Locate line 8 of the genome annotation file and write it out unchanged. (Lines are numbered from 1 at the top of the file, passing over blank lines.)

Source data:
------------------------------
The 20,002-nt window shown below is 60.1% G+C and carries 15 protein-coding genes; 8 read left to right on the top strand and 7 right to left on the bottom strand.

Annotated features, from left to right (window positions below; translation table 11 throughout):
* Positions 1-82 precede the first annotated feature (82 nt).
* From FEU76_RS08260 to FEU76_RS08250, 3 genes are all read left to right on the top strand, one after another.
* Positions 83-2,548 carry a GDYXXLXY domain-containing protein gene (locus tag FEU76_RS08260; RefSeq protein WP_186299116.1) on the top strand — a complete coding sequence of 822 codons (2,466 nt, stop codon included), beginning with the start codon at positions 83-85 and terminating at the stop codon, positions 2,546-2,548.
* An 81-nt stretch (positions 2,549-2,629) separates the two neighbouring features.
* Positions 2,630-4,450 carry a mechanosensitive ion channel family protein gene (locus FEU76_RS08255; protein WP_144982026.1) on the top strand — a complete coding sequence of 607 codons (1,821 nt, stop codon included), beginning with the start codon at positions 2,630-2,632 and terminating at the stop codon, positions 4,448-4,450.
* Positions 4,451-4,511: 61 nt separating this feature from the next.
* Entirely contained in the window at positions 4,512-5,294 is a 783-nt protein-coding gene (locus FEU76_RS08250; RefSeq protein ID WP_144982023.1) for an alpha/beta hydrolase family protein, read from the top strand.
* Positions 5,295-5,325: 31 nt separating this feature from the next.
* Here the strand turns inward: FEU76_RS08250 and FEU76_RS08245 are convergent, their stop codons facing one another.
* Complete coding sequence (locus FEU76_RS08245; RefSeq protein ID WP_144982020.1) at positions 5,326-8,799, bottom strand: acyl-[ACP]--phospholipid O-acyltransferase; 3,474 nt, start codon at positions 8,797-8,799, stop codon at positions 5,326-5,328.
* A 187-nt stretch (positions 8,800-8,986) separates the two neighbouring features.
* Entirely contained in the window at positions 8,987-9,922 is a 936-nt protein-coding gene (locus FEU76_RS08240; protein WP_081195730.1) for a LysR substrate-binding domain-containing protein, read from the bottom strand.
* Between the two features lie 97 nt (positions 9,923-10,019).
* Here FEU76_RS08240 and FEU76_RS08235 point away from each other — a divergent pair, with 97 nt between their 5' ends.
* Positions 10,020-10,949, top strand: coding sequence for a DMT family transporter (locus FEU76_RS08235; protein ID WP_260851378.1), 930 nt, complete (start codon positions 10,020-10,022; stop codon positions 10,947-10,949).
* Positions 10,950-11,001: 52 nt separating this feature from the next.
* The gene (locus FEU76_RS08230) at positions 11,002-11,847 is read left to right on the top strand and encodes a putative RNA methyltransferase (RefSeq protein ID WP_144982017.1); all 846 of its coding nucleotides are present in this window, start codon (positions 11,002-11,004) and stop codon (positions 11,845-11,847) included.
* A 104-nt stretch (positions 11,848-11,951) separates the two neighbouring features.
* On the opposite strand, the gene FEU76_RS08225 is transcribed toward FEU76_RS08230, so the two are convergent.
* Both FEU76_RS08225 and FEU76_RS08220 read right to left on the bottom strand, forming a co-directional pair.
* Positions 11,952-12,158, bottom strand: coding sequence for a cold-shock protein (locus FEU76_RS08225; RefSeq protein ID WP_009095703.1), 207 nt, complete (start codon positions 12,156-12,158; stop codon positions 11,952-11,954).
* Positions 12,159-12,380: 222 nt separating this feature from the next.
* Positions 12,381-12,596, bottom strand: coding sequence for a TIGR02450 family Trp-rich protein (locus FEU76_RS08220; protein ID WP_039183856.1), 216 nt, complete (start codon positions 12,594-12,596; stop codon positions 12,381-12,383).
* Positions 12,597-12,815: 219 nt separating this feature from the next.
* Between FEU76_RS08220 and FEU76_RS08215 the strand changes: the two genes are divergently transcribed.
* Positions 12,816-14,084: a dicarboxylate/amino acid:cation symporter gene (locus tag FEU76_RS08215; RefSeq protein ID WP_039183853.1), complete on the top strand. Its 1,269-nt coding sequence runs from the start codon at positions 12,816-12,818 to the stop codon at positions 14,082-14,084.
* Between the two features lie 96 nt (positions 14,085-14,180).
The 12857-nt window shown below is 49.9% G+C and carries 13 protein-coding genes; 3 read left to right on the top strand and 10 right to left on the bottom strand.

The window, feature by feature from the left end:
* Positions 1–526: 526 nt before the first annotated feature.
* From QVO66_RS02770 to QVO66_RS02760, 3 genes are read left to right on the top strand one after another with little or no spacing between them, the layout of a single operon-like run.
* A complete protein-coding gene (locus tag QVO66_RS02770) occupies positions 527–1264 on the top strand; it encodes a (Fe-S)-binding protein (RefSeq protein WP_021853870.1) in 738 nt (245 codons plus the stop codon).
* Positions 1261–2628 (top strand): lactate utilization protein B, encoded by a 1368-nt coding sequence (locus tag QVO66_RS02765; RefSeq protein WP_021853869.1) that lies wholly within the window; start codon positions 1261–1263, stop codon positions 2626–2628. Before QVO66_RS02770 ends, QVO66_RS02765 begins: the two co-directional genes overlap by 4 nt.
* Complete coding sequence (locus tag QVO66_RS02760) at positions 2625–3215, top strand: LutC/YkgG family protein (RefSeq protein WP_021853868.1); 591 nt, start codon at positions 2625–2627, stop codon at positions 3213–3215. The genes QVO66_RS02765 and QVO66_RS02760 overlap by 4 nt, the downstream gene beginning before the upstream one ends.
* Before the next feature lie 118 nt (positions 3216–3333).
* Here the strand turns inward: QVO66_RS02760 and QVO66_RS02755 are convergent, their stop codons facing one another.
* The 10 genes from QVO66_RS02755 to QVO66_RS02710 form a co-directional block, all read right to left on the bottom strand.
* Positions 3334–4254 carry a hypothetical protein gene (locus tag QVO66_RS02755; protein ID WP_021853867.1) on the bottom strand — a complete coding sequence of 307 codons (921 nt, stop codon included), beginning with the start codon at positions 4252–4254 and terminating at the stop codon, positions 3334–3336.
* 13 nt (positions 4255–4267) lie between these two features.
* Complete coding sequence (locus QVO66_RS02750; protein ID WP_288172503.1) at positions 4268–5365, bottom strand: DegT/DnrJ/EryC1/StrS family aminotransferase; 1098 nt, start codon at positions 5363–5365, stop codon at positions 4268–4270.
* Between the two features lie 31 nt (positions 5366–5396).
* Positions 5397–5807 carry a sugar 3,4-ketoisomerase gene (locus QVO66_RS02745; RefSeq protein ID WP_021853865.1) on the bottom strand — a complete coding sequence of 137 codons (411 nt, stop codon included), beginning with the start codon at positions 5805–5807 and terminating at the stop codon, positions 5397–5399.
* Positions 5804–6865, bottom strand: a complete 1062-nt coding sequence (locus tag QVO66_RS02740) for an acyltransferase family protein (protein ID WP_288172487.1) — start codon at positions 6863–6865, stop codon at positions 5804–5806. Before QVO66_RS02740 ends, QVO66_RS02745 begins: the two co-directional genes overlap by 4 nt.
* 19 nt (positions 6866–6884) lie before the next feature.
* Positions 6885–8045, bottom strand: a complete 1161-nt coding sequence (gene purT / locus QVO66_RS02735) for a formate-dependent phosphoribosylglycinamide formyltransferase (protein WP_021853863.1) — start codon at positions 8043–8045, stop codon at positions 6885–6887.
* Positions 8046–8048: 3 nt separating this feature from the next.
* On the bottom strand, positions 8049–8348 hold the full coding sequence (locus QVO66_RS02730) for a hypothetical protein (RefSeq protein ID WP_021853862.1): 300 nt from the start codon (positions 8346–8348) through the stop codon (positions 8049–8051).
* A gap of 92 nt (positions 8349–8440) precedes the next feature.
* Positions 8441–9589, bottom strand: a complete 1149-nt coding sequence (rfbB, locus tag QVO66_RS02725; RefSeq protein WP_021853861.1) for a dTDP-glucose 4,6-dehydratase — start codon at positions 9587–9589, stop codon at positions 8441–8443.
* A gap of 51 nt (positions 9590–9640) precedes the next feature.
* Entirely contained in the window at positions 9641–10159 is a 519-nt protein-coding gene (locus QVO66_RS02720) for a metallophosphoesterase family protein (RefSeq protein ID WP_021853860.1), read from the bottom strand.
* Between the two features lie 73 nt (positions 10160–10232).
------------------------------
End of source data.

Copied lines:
* Positions 4,451-4,511: 61 nt separating this feature from the next.